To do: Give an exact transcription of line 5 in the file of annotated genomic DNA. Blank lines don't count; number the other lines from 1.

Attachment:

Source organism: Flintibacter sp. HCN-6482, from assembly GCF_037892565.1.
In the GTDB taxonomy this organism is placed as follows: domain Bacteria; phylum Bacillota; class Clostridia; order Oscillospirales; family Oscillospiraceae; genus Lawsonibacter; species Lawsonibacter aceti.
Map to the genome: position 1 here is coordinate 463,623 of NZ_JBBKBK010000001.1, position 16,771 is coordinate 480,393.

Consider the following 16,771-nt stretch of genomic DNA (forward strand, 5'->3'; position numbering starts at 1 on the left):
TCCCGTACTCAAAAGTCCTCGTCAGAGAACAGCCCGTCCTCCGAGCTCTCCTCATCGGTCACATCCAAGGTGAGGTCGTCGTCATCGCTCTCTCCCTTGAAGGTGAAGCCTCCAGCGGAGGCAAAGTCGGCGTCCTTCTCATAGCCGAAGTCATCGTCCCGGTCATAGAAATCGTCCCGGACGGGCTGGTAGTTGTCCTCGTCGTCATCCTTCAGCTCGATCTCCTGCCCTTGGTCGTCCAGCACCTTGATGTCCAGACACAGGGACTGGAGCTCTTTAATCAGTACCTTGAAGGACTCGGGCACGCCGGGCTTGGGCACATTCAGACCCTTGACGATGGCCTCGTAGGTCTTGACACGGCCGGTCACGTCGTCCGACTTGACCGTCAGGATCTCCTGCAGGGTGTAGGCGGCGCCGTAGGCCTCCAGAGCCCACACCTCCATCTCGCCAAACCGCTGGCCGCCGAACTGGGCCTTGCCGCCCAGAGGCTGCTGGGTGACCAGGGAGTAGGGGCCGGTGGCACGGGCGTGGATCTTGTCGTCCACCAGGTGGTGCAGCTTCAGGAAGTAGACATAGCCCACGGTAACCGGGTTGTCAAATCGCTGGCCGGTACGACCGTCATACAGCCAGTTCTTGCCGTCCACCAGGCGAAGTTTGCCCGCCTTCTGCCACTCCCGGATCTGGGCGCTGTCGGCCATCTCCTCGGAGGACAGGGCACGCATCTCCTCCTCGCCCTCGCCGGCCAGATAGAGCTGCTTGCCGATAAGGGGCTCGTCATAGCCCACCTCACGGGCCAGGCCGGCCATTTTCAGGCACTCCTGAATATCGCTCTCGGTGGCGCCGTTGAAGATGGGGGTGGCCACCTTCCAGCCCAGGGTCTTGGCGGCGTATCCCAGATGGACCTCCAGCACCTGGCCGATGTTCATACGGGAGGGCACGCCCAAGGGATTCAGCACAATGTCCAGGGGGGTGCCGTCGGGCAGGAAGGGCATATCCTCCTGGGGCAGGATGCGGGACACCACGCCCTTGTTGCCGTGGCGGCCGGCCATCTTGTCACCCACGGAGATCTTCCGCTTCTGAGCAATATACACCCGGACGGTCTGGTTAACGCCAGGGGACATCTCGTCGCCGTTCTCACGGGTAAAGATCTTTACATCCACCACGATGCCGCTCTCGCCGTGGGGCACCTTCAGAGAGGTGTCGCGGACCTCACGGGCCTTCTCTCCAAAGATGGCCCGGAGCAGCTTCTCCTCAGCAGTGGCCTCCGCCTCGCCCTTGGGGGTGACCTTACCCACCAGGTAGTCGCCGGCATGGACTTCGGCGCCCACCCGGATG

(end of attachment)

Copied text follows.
TCCCGTACTCAAAAGTCCTCGTCAGAGAACAGCCCGTCCTCCGAGCTCTCCTCATCGGTCACATCCAAGGTGAGGTCGTCGTCATCGCTCTCTCCCTTGAAGGTGAAGCCTCCAGCGGAGGCAAAGTCGGCGTCCTTCTCATAGCCGAAGTCATCGTCCCGGTCATAGAAATCGTCCCGGACGGGCTGGTAGTTGTCCTCGTCGTCATCCTTCAGCTCGATCTCCTGCCCTTGGTCGTCCAGCACCTTGATGTCCAGACACAGGGACTGGAGCTCTTTAATCAGTACCTTGAAGGACTCGGGCACGCCGGGCTTGGGCACATTCAGACCCTTGACGATGGCCTCGTAGGTCTTGACACGGCCGGTCACGTCGTCCGACTTGACCGTCAGGATCTCCTGCAGGGTGTAGGCGGCGCCGTAGGCCTCCAGAGCCCACACCTCCATCTCGCCAAACCGCTGGCCGCCGAACTGGGCCTTGCCGCCCAGAGGCTGCTGGGTGACCAGGGAGTAGGGGCCGGTGGCACGGGCGTGGATCTTGTCGTCCACCAGGTGGTGCAGCTTCAGGAAGTAGACATAGCCCACGGTAACCGGGTTGTCAAATCGCTGGCCGGTACGACCGTCATACAGCCAGTTCTTGCCGTCCACCAGGCGAAGTTTGCCCGCCTTCTGCCACTCCCGGATCTGGGCGCTGTCGGCCATCTCCTCGGAGGACAGGGCACGCATCTCCTCCTCGCCCTCGCCGGCCAGATAGAGCTGCTTGCCGATAAGGGGCTCGTCATAGCCCACCTCACGGGCCAGGCCGGCCATTTTCAGGCACTCCTGAATATCGCTCTCGGTGGCGCCGTTGAAGATGGGGGTGGCCACCTTCCAGCCCAGGGTCTTGGCGGCGTATCCCAGATGGACCTCCAGCACCTGGCCGATGTTCATACGGGAGGGCACGCCCAAGGGATTCAGCACAATGTCCAGGGGGGTGCCGTCGGGCAGGAAGGGCATATCCTCCTGGGGCAGGATGCGGGACACCACGCCCTTGTTGCCGTGGCGGCCGGCCATCTTGTCACCCACGGAGATCTTCCGCTTCTGAGCAATATACACCCGGACGGTCTGGTTAACGCCAGGGGACATCTCGTCGCCGTTCTCACGGGTAAAGATCTTTACATCCACCACGATGCCGCTCTCGCCGTGGGGCACCTTCAGAGAGGTGTCGCGGACCTCACGGGCCTTCTCTCCAAAGATGGCCCGGAGCAGCTTCTCCTCAGCAGTGGCCTCCGCCTCGCCCTTGGGGGTGACCTTACCCACCAGGTAGTCGCCGGCATGGACTTCGGCGCCCACCCGGATG